SYNOPSISrds-info [-v ] -words [-cknrstIT ]
DESCRIPTIONThe rds-info utility presents various sources of information that the RDS kernel module maintains. When run without any optional arguments rds-info will output all the information it knows of. When options are specified then only the information associated with those options is displayed.
The options are as follows:
Requests verbose output. When this option is given, some classes of information
will display additional data.
Display global counters. Each counter increments as its event
occurs. The counters may not be reset. The set of supported counters
may change over time.
- The name of the counter. These names come from the kernel and can change depending on the capability of the kernel module.
- The number of times that the counter has been incremented since the kernel module was loaded.
Display all the RDS sockets in the system. There will always be one socket
listed that is neither bound to nor connected to any addresses because
itself uses an unbound socket to collect information.
- BoundAddr, BPort
- The IP address and port that the socket is bound to. 0.0.0.0 0 indicates that the socket has not been bound.
- ConnAddr, CPort
- The IP address and port that the socket is connected to. 0.0.0.0 0 indicates that the socket has not been connected.
- SndBuf, RcvBuf
- The number of bytes of message payload which can be queued for sending or receiving on the socket, respectively.
- The number of the inode object associated with the socket. Can be used to locate the process owning a given socket by searching /proc/*/fd for open files referencing a socket with this inode number.
Display all RDS connections. RDS connections are maintained between
nodes by transports.
- The IP address of this node. For connections that originate and terminate on the same node the local address indicates which address initiated the connection establishment.
- The IP address of the remote end of the connection.
- The sequence number that will be given to the next message that is sent over the connection.
- The sequence number that is expected from the next message to arrive over the connection. Any incoming messages with sequence numbers less than this will be dropped.
Flags which indicate the state of the connection.
- A process is currently sending a message down the connection.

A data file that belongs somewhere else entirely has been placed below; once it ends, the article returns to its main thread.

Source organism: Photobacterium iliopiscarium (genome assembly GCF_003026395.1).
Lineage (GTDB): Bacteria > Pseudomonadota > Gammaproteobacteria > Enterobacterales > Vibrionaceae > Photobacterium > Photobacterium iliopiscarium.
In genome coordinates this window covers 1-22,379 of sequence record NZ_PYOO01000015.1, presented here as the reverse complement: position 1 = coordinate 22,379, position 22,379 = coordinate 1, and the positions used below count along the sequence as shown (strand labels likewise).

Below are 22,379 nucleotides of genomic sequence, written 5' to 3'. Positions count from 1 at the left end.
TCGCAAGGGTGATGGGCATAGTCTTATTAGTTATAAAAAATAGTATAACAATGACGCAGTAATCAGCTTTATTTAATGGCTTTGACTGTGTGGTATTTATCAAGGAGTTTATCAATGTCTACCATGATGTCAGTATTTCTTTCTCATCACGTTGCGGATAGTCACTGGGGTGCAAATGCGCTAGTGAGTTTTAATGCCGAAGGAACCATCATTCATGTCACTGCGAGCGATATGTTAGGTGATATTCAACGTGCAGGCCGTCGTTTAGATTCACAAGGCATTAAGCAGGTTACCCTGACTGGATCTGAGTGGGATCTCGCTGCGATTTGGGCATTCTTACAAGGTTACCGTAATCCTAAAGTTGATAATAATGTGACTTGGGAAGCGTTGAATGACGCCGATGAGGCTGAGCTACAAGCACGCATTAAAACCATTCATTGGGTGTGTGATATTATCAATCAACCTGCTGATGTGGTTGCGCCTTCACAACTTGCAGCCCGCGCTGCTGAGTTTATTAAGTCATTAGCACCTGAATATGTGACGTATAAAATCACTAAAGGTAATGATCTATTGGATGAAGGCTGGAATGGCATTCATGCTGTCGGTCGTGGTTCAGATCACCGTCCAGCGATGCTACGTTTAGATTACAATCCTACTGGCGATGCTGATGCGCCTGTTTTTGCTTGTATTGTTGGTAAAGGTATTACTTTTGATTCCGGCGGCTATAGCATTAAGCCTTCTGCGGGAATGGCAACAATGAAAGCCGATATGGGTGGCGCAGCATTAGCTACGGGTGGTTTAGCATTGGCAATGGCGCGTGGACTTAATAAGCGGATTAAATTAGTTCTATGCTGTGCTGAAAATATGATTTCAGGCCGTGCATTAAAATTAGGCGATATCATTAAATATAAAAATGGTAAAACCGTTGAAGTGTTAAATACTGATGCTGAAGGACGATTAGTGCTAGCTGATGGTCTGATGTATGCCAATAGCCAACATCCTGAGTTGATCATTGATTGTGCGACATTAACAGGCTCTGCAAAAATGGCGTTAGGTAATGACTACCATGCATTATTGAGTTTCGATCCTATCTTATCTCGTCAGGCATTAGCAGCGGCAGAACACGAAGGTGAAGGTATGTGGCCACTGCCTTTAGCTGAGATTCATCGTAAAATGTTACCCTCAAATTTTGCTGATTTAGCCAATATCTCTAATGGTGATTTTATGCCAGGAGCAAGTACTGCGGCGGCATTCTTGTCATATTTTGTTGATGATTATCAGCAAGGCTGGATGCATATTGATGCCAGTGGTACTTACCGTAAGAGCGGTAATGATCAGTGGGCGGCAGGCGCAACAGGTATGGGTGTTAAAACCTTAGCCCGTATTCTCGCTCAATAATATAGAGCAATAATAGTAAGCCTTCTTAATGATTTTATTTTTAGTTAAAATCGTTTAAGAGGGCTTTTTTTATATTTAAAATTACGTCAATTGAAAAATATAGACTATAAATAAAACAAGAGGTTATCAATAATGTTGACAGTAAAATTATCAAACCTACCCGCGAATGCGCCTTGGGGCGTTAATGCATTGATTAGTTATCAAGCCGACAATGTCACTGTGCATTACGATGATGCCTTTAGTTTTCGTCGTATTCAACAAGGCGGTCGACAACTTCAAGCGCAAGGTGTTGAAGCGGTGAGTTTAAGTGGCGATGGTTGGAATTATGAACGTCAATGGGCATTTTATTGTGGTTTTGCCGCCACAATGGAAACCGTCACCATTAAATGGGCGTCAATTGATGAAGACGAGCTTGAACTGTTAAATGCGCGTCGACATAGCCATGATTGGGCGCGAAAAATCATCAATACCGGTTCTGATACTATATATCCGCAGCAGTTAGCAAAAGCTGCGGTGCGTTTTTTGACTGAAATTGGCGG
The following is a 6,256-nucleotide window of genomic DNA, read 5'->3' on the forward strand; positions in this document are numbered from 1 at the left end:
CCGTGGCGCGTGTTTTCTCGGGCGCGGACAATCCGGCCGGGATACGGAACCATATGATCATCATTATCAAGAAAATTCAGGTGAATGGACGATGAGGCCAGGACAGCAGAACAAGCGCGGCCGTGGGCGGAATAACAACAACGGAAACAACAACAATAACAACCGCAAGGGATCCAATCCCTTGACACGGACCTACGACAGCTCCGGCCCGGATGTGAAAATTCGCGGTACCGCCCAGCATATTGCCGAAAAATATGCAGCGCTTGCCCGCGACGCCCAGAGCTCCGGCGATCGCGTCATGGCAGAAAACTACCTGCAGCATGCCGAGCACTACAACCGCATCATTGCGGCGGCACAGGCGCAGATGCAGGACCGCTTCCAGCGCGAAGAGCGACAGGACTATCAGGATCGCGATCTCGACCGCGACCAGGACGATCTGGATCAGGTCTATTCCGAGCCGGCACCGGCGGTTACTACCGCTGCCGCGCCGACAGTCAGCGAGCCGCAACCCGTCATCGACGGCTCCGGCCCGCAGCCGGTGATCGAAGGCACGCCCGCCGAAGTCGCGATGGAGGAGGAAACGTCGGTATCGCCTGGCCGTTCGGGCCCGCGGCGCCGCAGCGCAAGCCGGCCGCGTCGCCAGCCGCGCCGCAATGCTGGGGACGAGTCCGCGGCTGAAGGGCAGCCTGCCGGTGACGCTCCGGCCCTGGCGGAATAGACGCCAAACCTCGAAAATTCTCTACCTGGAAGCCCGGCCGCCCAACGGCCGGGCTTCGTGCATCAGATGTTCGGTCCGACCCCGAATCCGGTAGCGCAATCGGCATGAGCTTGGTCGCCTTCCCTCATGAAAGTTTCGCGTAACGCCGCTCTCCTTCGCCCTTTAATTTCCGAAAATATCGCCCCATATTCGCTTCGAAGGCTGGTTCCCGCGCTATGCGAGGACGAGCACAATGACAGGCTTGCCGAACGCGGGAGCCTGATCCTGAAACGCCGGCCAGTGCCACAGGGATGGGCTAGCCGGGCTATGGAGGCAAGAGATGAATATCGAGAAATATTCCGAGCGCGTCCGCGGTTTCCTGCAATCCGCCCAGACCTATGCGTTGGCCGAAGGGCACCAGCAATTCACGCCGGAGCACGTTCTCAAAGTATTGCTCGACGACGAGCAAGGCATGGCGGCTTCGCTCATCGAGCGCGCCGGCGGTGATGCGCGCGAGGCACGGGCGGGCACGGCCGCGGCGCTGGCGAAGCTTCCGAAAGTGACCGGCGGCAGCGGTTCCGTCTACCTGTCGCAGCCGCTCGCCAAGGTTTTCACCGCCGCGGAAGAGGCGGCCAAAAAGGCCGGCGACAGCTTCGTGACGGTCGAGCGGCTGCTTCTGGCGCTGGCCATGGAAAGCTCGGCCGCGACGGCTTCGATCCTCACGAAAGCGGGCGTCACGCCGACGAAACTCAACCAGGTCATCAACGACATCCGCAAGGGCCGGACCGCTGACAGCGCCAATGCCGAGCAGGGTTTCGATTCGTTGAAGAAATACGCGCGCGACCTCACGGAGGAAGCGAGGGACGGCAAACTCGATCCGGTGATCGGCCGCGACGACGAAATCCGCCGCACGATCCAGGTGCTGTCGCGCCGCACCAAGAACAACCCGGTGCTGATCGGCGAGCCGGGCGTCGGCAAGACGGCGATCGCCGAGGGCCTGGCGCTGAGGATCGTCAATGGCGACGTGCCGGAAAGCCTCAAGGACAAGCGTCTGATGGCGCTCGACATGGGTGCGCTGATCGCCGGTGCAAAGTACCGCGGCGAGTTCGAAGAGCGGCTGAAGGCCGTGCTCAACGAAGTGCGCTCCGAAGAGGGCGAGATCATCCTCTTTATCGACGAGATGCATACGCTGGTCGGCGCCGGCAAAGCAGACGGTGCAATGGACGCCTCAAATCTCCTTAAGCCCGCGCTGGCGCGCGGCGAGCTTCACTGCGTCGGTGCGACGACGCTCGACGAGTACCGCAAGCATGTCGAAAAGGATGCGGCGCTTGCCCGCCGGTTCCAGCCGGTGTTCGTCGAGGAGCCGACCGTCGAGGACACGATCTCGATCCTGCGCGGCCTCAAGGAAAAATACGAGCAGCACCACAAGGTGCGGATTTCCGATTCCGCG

- The transport is attempting to connect to the remote address.
- The connection to the remote host is connected and active.
- -r, -s, -t
Display the messages in the receive, send, or retransmit queues respectively.
- LocalAddr, LPort
- The local IP address and port on this node associated with the message. For sent messages this is the source address, for receive messages it is the destination address.
- RemoteAddr, RPort
- The remote IP address and port associated with the message. For sent messages this is the destination address, for receive messages it is the source address.
- The sequence number of the message.
- The number of bytes in the message payload.
The following information sources are dependent on specific transports which may not always be available.
Display the IB connections which the IB transport is using to provide
- The local IP address of this connection.
- The remote IP address of this connection.
- The local IB Global Identifier, printed in IPv6 address syntax.
- The remote IB Global Identifier, printed in IPv6 address syntax.
If verbose output is requested, per-connection settings such as the maximum number of send and receive work requests will be displayed in addition.
Display the TCP sockets which the TCP transport is using to provide
- LocalAddr, LPort
- The local IP address and port of this socket.
- RemoteAddr, RPort
- The remote IP address and port that this socket is connected to.
- The number of bytes that must be read off the socket to complete the next full RDS header.
- The number of bytes that must be read off the socket to complete the data payload of the message which is being received.
- The TCP sequence number of the first byte of the last message that we sent down the connection.
- The TCP sequence number of the byte past the last byte of the last message that we sent down the connection. When we see that the remote side has acked up to this byte then we know that the remote side has received all our RDS messages.
- The TCP sequence number of the byte past the last byte which has been acked by the remote host.